New York Mayor Eric Adams is confident that his city will host the next World Cup final in 2026.
Thanks to its capacity to host the world’s biggest events, its hotel and communications structure and the assurance that the Met Life Stadium (in New Jersey, five miles from the metropolis) will not have a single empty seat at every game, Adams believes the city is the right choice.
“I can assure, and we can put it in writing, that every seat will be full for the World Cup matches,” Adams said in an interview with EFE.
His confidence comes after weeks of rumors that the venue for the final could be AT&T Stadium in Dallas or SoFi Stadium in Los Angeles, both stadiums below the 82,500-seat capacity of New Jersey’s Met Life.
“We are the center not only of sports, but also of entertainment,” the mayor explains. “We host the best events and we do it well. We have a great hotel capacity, unprecedented, the best transportation network with the subway and with the bus system.
“This is the perfect place for the World Cup, and not only for some matches, but also for the final.”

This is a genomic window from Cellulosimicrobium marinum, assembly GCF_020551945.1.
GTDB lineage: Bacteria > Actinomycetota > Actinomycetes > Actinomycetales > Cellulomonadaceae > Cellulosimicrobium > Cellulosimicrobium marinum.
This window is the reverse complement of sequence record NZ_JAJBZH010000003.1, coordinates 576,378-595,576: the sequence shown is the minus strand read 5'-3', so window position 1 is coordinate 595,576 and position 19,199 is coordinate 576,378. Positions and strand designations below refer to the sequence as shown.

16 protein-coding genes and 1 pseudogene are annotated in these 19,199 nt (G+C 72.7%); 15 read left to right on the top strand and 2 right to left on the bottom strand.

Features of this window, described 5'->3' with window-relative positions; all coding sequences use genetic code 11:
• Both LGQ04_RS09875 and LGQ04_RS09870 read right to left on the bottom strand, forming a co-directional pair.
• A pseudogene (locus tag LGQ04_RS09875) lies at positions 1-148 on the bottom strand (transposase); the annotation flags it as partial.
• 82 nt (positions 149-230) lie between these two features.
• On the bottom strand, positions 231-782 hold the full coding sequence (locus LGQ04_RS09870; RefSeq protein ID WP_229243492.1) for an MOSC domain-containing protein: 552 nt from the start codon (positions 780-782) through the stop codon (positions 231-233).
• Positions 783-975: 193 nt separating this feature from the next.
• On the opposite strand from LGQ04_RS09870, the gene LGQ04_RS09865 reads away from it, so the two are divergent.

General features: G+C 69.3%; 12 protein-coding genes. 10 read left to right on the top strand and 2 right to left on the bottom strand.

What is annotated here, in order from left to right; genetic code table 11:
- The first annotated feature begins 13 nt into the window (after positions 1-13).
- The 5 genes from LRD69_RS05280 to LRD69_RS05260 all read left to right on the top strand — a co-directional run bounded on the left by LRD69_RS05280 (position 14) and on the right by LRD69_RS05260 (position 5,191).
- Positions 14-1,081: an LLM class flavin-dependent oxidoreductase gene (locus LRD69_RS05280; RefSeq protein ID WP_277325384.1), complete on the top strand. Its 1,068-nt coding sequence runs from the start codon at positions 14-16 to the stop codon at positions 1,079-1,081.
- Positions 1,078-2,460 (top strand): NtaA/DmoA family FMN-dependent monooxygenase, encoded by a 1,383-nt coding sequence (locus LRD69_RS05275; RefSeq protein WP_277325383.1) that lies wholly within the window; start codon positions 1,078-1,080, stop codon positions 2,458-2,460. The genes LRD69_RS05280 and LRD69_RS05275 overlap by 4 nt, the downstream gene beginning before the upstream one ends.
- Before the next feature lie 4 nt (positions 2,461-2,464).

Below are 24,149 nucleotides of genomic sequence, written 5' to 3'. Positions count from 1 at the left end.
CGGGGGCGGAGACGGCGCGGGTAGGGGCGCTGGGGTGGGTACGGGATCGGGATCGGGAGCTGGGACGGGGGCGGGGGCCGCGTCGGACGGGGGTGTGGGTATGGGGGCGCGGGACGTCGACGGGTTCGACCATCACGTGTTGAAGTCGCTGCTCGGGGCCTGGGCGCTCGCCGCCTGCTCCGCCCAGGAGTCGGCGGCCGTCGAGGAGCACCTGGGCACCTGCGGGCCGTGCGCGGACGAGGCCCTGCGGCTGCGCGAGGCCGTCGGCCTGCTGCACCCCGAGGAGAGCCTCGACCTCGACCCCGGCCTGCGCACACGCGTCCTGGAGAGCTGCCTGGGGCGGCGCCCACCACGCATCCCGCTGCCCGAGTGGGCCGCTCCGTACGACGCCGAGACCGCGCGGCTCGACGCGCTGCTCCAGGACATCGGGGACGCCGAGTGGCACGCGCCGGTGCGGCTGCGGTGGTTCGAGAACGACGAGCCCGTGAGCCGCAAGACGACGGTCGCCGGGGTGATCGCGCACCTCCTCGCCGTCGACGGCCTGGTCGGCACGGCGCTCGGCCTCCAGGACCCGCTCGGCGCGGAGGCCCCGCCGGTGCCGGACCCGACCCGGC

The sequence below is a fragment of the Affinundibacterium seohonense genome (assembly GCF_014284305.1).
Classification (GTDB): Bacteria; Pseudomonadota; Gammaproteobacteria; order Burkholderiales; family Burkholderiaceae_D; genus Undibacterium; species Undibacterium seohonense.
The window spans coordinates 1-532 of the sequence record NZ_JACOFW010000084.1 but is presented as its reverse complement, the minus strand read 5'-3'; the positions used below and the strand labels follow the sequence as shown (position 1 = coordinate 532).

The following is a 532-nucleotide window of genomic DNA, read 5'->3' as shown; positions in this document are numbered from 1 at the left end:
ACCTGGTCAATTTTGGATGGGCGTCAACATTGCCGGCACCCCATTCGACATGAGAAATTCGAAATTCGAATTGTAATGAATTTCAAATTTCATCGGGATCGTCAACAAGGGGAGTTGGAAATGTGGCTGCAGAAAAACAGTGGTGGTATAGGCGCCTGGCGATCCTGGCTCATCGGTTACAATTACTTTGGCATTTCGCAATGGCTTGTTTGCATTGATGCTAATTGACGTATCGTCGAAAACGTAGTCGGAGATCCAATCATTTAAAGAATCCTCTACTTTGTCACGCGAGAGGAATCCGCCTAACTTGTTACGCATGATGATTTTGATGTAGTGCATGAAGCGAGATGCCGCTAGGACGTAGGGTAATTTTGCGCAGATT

For a country accustomed to hosting the Super Bowl every year, the most watched sporting spectacle of the year, the World Cup is a longer challenge. It’s a month-long tournament, and leads to more travel and unparalleled public attendance.
At the last World Cup in Qatar, the stadiums attracted more than 3.4 million fans in total at the stadiums, 1.85 million at the fan fest in Doha and the average attendance was 53,000 people per match. These figures will be easily surpassed in the United States, Mexico and Canada, where the stadiums are larger than those in Qatar.
This creates an added problem, security, which New York and New Jersey are already working on.
“Our security forces are trained and will be able to provide the necessary security, from a potential terrorist attack to ensuring that attendees and people who have nothing to do with the World Cup are safe. An example is the recent Beyonc and Taylor Swift concerts in large stadiums and how the public has been controlled,” Adams explained.
With the venues already chosen, but with no match allocation yet given by FIFA, New York/New Jersey is confident, in the governor’s words, of hosting “eight or nine matches,” considering it will be the first World Cup with 48 teams.
“It’s not that we think we’ll be able to sell every ticket for the final, it’s that we’ll sell every ticket for every game we’re given,” said Adams.
Prior to the World Cup, the United States will host next year’s Copa America. Although the venues haven’t been selected yet, Adams clarified that it is a “perfect” opportunity to prepare for the World Cup and confirmed that they have bid for the Met Life.